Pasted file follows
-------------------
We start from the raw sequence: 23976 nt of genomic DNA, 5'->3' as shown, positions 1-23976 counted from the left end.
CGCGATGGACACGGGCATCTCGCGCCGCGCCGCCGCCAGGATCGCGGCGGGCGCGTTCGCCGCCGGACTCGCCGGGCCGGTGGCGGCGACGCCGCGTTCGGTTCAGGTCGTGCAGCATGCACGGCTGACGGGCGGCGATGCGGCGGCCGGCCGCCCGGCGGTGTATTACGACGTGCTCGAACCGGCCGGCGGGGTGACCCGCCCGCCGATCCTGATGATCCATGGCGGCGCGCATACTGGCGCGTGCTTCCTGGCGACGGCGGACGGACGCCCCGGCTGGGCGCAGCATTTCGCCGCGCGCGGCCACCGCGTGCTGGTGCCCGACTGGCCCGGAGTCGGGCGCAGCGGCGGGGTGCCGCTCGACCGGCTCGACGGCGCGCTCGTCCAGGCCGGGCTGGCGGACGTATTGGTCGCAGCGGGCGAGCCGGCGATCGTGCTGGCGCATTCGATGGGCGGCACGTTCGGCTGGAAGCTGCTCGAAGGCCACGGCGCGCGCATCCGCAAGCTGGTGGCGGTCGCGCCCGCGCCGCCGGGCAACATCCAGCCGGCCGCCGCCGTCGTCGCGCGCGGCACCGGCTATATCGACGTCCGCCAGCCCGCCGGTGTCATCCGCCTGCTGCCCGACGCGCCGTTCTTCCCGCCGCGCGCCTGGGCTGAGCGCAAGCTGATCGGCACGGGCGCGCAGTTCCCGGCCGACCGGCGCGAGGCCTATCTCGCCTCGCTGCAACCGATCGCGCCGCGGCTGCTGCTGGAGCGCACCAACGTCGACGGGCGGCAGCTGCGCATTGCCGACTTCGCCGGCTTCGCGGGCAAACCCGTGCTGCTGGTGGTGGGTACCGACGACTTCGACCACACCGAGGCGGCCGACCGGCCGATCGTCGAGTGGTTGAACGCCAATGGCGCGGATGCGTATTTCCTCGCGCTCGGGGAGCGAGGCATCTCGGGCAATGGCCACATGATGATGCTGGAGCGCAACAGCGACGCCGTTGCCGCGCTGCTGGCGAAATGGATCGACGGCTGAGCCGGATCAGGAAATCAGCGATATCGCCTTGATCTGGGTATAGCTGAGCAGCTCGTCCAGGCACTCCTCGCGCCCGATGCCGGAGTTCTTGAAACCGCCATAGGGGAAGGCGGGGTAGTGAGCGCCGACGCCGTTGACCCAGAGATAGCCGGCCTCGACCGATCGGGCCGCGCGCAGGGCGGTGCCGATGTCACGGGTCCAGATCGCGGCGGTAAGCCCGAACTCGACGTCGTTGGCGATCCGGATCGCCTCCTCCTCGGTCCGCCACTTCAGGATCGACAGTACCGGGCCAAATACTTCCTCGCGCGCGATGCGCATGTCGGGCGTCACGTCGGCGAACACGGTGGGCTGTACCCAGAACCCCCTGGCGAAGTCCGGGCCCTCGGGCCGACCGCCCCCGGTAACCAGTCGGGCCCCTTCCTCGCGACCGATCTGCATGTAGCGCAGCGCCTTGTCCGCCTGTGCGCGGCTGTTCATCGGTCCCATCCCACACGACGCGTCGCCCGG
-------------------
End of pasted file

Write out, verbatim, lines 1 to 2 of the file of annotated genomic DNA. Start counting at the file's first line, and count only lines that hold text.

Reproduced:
We start from the raw sequence: 23976 nt of genomic DNA, 5'->3' as shown, positions 1-23976 counted from the left end.
CGCGATGGACACGGGCATCTCGCGCCGCGCCGCCGCCAGGATCGCGGCGGGCGCGTTCGCCGCCGGACTCGCCGGGCCGGTGGCGGCGACGCCGCGTTCGGTTCAGGTCGTGCAGCATGCACGGCTGACGGGCGGCGATGCGGCGGCCGGCCGCCCGGCGGTGTATTACGACGTGCTCGAACCGGCCGGCGGGGTGACCCGCCCGCCGATCCTGATGATCCATGGCGGCGCGCATACTGGCGCGTGCTTCCTGGCGACGGCGGACGGACGCCCCGGCTGGGCGCAGCATTTCGCCGCGCGCGGCCACCGCGTGCTGGTGCCCGACTGGCCCGGAGTCGGGCGCAGCGGCGGGGTGCCGCTCGACCGGCTCGACGGCGCGCTCGTCCAGGCCGGGCTGGCGGACGTATTGGTCGCAGCGGGCGAGCCGGCGATCGTGCTGGCGCATTCGATGGGCGGCACGTTCGGCTGGAAGCTGCTCGAAGGCCACGGCGCGCGCATCCGCAAGCTGGTGGCGGTCGCGCCCGCGCCGCCGGGCAACATCCAGCCGGCCGCCGCCGTCGTCGCGCGCGGCACCGGCTATATCGACGTCCGCCAGCCCGCCGGTGTCATCCGCCTGCTGCCCGACGCGCCGTTCTTCCCGCCGCGCGCCTGGGCTGAGCGCAAGCTGATCGGCACGGGCGCGCAGTTCCCGGCCGACCGGCGCGAGGCCTATCTCGCCTCGCTGCAACCGATCGCGCCGCGGCTGCTGCTGGAGCGCACCAACGTCGACGGGCGGCAGCTGCGCATTGCCGACTTCGCCGGCTTCGCGGGCAAACCCGTGCTGCTGGTGGTGGGTACCGACGACTTCGACCACACCGAGGCGGCCGACCGGCCGATCGTCGAGTGGTTGAACGCCAATGGCGCGGATGCGTATTTCCTCGCGCTCGGGGAGCGAGGCATCTCGGGCAATGGCCACATGATGATGCTGGAGCGCAACAGCGACGCCGTTGCCGCGCTGCTGGCGAAATGGATCGACGGCTGAGCCGGATCAGGAAATCAGCGATATCGCCTTGATCTGGGTATAGCTGAGCAGCTCGTCCAGGCACTCCTCGCGCCCGATGCCGGAGTTCTTGAAACCGCCATAGGGGAAGGCGGGGTAGTGAGCGCCGACGCCGTTGACCCAGAGATAGCCGGCCTCGACCGATCGGGCCGCGCGCAGGGCGGTGCCGATGTCACGGGTCCAGATCGCGGCGGTAAGCCCGAACTCGACGTCGTTGGCGATCCGGATCGCCTCCTCCTCGGTCCGCCACTTCAGGATCGACAGTACCGGGCCAAATACTTCCTCGCGCGCGATGCGCATGTCGGGCGTCACGTCGGCGAACACGGTGGGCTGTACCCAGAACCCCCTGGCGAAGTCCGGGCCCTCGGGCCGACCGCCCCCGGTAACCAGTCGGGCCCCTTCCTCGCGACCGATCTGCATGTAGCGCAGCGCCTTGTCCGCCTGTGCGCGGCTGTTCATCGGTCCCATCCCACACGACGCGTCGCCCGG